|Title||John Dickinson document set|
|Date||1786 September 14 [letter]; 1888? [engraving: portrait]; 1871 [engraving: landscape]|
|Description||1 item - 3 leaf pamphlet with letter and two engravings|
Dickinson, John, 1732-1808
Rosenthal, Albert, 1875-1881
Peale, Charles Willson, 1741-1827
|Scope & Content||
John Dickinson document set: 3 leaf pamphlet with four page letter and two engravings, a portrait and an engraving of Annapolis.
A.L.S., 1786 September 14, Annapolis. Document of the Annapolis Convention. Addressed "To the honorable the legislatures of Virginia, Delaware, Pennsylvania, New Jersey and New York." For typescript of letter, see the College of Law, University of Oklahoma.
John Dickinson portrait engraving by Albert Rosenthal. "Etched by Albert Rosenthal, Phila. 1888 after a painting by C.W. Peale. John Dickinson. Nat. 1732-Ob. 1808. From the original painting in Independence Hall, Phila."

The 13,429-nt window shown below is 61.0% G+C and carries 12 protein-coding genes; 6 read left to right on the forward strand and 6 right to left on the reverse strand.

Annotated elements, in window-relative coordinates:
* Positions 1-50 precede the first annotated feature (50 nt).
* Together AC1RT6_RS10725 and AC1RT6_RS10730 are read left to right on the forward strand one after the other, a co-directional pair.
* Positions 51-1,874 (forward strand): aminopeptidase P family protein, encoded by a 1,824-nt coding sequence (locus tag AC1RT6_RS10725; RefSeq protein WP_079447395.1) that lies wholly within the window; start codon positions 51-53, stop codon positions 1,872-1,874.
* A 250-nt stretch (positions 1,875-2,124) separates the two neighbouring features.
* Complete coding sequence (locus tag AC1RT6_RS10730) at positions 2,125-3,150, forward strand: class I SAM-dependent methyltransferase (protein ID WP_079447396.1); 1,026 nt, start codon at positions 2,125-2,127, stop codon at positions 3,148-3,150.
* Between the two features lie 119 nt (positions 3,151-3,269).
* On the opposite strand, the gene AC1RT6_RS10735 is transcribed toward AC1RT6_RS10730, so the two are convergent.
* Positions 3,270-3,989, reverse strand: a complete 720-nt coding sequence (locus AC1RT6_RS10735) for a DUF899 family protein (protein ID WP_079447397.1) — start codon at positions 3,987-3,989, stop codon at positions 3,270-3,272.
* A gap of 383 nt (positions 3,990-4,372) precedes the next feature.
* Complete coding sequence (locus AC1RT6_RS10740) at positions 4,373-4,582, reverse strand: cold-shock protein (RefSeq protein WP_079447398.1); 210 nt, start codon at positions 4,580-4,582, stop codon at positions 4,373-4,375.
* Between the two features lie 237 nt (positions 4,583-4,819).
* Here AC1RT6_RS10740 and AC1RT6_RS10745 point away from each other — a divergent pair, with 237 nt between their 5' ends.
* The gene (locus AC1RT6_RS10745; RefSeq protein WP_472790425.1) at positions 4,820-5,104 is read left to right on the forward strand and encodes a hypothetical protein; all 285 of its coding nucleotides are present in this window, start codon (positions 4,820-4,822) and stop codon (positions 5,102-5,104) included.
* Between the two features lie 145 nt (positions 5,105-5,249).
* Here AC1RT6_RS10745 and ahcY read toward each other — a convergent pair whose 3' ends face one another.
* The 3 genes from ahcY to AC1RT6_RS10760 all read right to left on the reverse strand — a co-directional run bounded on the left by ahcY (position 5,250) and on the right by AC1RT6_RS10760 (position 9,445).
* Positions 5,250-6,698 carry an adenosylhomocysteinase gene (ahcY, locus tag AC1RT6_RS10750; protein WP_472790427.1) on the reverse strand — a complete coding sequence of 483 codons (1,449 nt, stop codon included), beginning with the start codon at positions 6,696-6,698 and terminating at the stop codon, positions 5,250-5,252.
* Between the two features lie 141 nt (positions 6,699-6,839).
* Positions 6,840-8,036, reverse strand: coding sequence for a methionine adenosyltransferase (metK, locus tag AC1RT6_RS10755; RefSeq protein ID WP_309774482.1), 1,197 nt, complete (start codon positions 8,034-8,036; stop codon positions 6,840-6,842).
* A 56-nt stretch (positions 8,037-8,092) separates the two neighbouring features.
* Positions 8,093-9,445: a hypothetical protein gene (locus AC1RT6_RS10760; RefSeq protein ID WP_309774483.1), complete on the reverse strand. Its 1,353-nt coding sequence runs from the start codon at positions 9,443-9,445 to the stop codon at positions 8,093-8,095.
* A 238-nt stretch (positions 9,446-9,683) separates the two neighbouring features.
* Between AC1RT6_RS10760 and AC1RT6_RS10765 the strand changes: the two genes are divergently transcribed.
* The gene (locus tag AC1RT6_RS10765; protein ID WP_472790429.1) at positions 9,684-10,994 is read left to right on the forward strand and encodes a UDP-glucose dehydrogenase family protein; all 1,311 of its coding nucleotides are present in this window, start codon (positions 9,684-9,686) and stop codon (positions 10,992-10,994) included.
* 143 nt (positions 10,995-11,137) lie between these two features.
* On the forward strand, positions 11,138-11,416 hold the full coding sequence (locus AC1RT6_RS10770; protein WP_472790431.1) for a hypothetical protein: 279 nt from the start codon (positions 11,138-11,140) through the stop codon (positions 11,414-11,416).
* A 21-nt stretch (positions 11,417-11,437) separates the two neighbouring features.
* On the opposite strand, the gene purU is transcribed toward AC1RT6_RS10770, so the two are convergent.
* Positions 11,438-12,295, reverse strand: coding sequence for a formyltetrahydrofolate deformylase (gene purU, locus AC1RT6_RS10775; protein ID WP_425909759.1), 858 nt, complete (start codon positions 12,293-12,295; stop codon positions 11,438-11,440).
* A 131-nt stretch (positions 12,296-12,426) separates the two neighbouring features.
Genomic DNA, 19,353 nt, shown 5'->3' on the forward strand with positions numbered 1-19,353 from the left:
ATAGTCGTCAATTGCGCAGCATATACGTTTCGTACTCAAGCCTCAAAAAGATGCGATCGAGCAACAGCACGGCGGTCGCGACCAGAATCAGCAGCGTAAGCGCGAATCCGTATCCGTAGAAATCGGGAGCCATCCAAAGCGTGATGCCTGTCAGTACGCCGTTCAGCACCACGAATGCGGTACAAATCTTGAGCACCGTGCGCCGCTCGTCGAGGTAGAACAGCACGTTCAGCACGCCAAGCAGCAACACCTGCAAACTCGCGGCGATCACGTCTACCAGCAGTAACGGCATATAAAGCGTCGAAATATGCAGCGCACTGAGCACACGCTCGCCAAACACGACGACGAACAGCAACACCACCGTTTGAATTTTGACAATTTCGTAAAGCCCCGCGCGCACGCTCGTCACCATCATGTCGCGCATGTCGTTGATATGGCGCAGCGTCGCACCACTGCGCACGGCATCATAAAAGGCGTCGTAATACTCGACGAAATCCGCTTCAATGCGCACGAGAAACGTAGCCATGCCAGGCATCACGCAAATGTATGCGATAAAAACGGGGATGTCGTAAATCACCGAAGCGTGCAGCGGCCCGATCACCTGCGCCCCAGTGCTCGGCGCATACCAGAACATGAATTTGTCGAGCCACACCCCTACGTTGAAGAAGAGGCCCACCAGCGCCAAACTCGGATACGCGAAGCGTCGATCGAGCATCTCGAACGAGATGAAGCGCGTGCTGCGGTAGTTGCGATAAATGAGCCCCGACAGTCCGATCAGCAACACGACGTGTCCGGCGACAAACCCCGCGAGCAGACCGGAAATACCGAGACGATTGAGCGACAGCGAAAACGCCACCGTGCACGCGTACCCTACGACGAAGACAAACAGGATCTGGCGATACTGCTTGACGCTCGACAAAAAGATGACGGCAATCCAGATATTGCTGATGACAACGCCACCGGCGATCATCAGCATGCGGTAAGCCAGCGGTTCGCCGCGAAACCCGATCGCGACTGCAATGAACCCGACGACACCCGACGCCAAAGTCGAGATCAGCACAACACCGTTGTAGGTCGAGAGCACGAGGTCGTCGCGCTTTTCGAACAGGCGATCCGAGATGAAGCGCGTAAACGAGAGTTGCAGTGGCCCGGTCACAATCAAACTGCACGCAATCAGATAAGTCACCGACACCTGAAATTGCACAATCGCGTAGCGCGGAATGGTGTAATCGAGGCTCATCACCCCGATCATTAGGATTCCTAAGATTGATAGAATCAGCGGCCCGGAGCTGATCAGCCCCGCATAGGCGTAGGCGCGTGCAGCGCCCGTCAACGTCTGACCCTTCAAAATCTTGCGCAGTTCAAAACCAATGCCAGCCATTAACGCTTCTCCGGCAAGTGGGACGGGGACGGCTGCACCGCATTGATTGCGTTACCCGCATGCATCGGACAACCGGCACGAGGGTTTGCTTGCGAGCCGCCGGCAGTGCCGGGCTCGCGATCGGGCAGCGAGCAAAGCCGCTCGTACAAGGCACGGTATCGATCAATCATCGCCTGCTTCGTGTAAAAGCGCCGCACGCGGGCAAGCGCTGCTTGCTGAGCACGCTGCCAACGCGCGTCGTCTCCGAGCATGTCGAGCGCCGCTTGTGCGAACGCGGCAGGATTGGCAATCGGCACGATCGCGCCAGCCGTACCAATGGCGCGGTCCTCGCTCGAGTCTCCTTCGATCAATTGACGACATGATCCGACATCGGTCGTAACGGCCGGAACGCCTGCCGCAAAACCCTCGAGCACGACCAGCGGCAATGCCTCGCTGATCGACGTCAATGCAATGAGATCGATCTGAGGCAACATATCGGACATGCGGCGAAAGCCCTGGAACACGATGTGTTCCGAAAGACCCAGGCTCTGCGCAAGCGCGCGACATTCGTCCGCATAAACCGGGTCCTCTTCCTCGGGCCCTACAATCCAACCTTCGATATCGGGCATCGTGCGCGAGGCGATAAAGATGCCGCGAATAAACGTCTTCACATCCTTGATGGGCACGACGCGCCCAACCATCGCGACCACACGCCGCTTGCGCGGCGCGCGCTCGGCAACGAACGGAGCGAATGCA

Addtional engraving: View of Annapolis in 1797 ("Entered according to act of Congress in the year 1871 by Chase & Town in the office of the Librarian of Congress at Washington").
John Dickinson (1732-1808): Born 8 November 1732 in Talbot County, Province of Maryland, British America; died 14 February 1808 in Wilmington, Delaware, U.S.; buried at Friends Burial Ground, Wilmington. Chairman of and delegate to the Annapolis Convention. Served in the Continental Congress for four years, governor of Pennsylvania for four years, and Governor of Delaware for one year.
|Admin/Biographical History||John S. H. Fogg, compiler of this collection, born in Eliot, Maine. Graduated from Bowdoin College in 1846, earned a degree in medicine from Harvard College in 1850 and established his practice in South Boston, Massachusetts. While a student at Bowdoin, Dr. Fogg developed a lifelong interest in collecting autograph letters and documents, particularly those relating to the history of the United States. Paralyzed and confined to a wheelchair in 1873, Fogg gave undivided attention to building his magnificent collection. Beginning in 1875, he had completed the task by 1881.|